Supplies Dwindling at Kachin Border IDP Camps
By Nang Seng Nom 25 September 2013
Food is in short supply at camps for internally displaced persons (IDPs) near Burma’s border with China, prompting humanitarian concerns as clashes in the region between government troops and the Kachin Independence Army (KIA) reportedly continue.
The fighting, which has occurred despite ongoing talks between the two sides aimed reaching a ceasefire, has led more civilians to seek shelter at the camps, straining humanitarian supplies even as access to some of the IDP sites remains difficult.
“A number of UN organizations have donated rice sacks at the Hlaing Zar headquarters. But no rice was delivered to places situated in remote areas near the border. Now, students from our orphanage have to eat rice with salt as there is nothing else to eat it with,” Hlu Twei, at the Maijayan IDP camp in Lwe Jae Township, told The Irrawaddy.
Musicians from the band Lawkanat and an aid group named “A Phyu Yaung Twe Let” (White Holding Hands) will donate 7.5 million kyats (US$7,700) in concert proceeds to the IDP camps in remote areas near the border. The money will go toward food and medical supplies for the camps, which are often inadequately supplied due to the difficulty of accessing them.
“We reached those refugee camps near the border this September. I really felt sad because I saw that the students there ate only rice with salt,” Bo Bo, who is a member of Aphyu Yaung Twe Let Myar, told The Irrawaddy. “I am worried for their health. So, we are going to donate all the profit [from concerts] to those refugee camps in order to buy food for the students there.”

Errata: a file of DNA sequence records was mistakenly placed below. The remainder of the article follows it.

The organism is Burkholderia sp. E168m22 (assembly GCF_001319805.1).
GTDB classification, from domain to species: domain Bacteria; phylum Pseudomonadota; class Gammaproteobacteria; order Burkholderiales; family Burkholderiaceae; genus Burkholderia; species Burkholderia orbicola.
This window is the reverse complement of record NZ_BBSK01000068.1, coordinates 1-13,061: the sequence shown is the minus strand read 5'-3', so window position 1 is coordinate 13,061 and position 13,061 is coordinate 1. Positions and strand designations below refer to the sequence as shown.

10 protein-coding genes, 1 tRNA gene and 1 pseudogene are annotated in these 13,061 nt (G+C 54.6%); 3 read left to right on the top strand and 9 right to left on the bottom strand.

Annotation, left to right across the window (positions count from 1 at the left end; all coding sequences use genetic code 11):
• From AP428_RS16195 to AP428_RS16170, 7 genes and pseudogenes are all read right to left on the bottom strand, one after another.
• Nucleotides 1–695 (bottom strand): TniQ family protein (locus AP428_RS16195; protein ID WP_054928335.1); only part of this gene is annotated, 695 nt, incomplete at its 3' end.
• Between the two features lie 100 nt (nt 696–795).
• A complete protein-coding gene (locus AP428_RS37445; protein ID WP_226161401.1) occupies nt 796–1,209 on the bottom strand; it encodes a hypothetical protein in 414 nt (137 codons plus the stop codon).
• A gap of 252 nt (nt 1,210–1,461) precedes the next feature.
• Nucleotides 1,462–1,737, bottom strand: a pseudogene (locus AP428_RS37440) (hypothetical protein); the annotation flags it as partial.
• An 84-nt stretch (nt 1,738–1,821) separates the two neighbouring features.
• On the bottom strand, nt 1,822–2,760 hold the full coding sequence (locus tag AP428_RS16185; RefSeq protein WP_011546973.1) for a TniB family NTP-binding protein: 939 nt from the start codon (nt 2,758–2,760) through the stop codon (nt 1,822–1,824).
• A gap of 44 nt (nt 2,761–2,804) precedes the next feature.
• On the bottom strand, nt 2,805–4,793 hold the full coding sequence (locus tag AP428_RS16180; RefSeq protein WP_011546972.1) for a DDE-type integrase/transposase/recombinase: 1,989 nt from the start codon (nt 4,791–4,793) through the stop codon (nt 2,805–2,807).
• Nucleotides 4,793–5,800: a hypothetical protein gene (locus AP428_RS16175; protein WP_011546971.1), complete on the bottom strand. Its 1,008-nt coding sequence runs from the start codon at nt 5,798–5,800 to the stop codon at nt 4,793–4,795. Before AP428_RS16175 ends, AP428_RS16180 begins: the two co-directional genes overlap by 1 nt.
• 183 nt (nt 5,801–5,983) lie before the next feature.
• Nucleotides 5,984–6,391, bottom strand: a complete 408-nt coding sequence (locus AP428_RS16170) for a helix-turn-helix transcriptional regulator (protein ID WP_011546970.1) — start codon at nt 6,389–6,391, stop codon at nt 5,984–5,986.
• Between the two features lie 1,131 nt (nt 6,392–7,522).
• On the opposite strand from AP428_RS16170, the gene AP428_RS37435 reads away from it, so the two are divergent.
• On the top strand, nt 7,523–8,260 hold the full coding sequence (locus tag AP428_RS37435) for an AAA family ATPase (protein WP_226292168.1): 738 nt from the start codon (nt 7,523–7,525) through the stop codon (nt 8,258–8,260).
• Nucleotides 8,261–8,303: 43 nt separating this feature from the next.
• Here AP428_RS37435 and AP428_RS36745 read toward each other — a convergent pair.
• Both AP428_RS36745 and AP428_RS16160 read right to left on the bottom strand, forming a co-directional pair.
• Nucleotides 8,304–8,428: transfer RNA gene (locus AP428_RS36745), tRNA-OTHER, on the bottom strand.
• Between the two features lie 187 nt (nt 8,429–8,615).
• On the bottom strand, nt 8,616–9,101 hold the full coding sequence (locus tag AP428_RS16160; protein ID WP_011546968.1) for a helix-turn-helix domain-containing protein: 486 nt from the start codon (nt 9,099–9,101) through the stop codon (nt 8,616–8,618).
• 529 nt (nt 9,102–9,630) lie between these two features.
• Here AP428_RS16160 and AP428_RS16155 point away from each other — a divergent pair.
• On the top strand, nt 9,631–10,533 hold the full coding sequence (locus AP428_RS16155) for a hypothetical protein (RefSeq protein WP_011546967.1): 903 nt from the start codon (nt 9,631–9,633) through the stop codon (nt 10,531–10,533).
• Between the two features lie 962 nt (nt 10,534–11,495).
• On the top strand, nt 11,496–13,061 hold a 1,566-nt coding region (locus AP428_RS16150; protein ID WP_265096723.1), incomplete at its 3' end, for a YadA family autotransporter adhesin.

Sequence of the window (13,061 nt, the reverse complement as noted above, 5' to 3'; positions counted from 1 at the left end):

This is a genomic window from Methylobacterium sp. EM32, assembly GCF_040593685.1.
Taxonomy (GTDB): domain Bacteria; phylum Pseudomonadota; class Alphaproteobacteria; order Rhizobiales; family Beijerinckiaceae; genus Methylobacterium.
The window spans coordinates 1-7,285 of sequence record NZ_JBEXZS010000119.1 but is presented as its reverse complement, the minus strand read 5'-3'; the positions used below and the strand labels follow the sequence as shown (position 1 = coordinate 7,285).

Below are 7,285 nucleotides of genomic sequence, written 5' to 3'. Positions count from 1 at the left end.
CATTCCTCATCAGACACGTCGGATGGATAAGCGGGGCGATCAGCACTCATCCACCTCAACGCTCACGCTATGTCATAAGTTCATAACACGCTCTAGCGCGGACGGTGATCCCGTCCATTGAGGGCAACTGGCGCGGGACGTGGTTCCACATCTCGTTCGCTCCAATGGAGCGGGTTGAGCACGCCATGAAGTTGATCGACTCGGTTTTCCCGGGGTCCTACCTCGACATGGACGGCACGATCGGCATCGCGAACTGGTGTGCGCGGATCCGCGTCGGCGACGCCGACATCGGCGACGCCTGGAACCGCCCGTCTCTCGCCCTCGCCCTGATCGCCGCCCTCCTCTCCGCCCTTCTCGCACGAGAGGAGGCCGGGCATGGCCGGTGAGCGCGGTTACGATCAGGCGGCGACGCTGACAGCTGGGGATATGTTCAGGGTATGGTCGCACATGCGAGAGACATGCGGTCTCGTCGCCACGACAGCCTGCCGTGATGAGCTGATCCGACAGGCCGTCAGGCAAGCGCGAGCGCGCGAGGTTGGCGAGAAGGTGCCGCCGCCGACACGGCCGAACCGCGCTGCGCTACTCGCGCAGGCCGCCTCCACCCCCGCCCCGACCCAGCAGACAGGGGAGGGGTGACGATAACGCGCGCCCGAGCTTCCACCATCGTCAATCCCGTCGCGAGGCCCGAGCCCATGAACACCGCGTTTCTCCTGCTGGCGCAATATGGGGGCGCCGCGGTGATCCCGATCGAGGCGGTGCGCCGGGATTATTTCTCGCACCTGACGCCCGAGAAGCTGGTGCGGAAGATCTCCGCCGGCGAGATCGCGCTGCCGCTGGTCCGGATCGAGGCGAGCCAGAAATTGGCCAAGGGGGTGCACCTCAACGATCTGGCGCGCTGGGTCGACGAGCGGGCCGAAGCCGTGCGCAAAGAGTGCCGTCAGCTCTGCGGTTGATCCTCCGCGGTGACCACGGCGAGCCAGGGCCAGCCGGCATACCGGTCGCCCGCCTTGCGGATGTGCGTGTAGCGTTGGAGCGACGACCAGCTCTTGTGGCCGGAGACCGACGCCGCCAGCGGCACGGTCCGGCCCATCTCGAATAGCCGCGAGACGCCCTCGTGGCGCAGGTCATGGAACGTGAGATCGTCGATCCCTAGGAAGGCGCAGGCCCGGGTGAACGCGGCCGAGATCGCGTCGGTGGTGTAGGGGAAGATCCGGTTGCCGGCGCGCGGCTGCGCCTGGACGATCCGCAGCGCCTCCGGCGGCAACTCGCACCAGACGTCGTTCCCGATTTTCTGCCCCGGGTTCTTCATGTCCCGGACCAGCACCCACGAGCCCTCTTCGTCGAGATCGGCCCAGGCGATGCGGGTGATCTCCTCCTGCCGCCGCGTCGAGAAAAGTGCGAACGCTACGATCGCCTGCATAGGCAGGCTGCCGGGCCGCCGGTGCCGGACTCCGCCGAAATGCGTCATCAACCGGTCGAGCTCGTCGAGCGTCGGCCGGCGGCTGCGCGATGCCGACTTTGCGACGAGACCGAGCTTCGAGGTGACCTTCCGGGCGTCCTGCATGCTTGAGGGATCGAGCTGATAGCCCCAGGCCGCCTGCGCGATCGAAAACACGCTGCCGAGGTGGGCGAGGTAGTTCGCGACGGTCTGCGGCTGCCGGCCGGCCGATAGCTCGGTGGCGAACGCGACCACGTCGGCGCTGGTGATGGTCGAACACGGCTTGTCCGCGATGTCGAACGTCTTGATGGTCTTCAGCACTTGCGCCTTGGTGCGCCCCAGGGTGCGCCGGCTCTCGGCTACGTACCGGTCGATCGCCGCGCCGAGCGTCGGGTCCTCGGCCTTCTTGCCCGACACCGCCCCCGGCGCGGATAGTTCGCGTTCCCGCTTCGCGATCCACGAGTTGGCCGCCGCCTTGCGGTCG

Health conditions at the squalid and cramped IDP camps are a major concern, according to Bo Bo. In addition, the provision of health care has been hampered by a lack of medical supplies, doctors and nurses, leaving some IDPs in need untreated. Dwindling food supplies have also resulted in malnutrition among camp residents.
Conditions at the IDP camps have led some youth to attempt to cross into China in order to find work, making them targets for human traffickers, according to sources in the border camps.
“Knowing the difficult living conditions at the refugee camps, Chinese people particularly try to persuade young women and children from the camps [to cross into China]. Everyone from the camps has been warmed and taught not to trust and follow them,” said Mai Jya, who is campaigning against human trafficking along the Sino-Burmese border.
Young unmarried Kachin girls from IDP camps, typically between 15 and 16 years old, fall prey to human traffickers, according to Mai Jya.
Burma’s police force and its anti-human trafficking task force told The Irrawaddy that they were cooperating with officials from the Chinese government in an effort to root out human trafficking in Kachin State.
Burma’s central government and the KIA managed to reach a seven-point accord in late May, in which the two sides agreed, among other things, to “undertake efforts to achieve de-escalation and cessation of hostilities.” Clashes have nonetheless taken place sporadically since then, even as the government trumpets plans for a ceremony next month at which it says a “nationwide ceasefire” will be signed with the country’s many ethnic armed groups.